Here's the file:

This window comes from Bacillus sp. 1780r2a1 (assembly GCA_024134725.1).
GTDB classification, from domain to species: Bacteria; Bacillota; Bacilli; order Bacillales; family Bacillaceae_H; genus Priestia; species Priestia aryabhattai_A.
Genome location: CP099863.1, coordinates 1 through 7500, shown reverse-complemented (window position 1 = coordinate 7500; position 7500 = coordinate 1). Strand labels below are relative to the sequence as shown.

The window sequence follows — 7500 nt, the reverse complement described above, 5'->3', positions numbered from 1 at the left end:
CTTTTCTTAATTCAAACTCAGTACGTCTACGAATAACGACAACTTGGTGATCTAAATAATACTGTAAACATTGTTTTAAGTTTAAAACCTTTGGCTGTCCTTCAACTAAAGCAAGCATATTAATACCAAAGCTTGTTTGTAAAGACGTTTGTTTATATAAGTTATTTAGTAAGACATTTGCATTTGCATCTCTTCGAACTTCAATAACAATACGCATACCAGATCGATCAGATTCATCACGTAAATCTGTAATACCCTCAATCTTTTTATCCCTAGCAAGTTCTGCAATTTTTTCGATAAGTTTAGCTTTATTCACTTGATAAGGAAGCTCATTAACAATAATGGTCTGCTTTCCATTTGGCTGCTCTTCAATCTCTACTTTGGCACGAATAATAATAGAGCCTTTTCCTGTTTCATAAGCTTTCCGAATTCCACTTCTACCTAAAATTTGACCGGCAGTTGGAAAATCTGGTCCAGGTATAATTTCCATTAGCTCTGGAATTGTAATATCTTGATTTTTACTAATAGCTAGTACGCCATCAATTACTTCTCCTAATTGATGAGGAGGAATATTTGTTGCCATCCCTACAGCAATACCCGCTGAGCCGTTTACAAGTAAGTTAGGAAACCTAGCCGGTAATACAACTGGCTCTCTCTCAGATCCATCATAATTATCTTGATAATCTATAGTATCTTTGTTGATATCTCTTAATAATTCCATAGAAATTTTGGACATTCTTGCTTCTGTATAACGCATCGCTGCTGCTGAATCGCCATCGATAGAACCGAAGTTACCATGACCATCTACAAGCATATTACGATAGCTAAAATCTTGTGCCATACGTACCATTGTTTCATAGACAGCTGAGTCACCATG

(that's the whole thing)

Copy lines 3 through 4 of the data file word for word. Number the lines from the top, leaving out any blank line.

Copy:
Genome location: CP099863.1, coordinates 1 through 7500, shown reverse-complemented (window position 1 = coordinate 7500; position 7500 = coordinate 1). Strand labels below are relative to the sequence as shown.

The window sequence follows — 7500 nt, the reverse complement described above, 5'->3', positions numbered from 1 at the left end: